So, to become more data-driven in your decision-making, start small.  Specifically, identify an area of expertise or analytics that makes sense to you and can have a huge impact on your outcomes. Let’s take the number of sessions on your website. This is a metric you can find on your Google Analytics dashboard. In essence, a session is a visit to the website. Logically, the more visits your website gets, the more exposure your business gets. This helps expand your brand’s reach, provided you are thinking of your business as a brand (if you don’t, you should).

So, it stands to reason that you might want to increase the number of sessions on your website. Now, different actions you take elsewhere, say, in your email marketing or social media marketing, will have an impact on your outcomes in terms of sessions on the website. Teasing out the impact of these actions will make you become data-driven.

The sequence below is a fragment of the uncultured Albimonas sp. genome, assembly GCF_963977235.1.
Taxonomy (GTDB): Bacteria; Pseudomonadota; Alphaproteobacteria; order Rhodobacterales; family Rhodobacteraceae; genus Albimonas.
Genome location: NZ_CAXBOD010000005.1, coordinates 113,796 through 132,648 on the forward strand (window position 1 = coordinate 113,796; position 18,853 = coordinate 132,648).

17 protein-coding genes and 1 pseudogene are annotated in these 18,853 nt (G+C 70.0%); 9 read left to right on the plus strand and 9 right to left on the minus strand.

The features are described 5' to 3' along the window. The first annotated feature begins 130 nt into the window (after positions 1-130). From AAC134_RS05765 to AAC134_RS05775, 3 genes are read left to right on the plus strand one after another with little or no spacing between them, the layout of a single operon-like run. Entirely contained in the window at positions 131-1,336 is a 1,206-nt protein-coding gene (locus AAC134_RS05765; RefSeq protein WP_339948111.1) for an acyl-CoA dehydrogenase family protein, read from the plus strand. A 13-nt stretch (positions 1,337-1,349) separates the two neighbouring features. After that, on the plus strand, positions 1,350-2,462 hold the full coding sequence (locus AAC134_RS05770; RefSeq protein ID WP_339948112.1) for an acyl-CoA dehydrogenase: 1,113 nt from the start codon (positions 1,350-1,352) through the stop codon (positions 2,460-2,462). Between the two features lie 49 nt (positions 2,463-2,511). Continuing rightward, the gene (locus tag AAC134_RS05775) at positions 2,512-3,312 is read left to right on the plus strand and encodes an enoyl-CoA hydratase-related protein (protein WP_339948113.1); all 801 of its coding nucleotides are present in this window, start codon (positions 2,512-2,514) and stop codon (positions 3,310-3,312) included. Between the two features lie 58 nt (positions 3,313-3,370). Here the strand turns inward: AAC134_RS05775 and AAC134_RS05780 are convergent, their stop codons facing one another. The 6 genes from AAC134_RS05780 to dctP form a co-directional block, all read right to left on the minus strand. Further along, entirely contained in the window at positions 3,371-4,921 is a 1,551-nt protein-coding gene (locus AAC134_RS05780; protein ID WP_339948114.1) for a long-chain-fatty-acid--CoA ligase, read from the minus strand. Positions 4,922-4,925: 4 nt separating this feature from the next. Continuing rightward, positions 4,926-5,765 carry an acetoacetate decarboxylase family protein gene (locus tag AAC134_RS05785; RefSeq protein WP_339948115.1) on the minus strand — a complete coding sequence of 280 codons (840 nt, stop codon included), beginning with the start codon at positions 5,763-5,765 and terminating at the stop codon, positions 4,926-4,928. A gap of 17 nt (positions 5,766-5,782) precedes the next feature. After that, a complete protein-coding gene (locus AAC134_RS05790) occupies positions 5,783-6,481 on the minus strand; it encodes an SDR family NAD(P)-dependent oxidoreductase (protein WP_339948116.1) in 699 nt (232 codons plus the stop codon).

2. Know your objectives

You should be clear about what the data will help you achieve and why you would need to track and analyze it. Chasing data for data’s sake is a useless and self-defying proposition. You surely have some marketing objectives, such as increasing the number of marketing qualified leads, increasing conversion of leads to revenue, expanding brand reach and the like.

So, all analytics actions you take must be focused on helping you achieve your marketing objectives, improving your chances of attaining and surpassing them. Actions beget reactions and you should use the data to track if certain actions are begetting a certain reaction. Try to establish causation and correlation. Experiment with your actions, try A/B testing.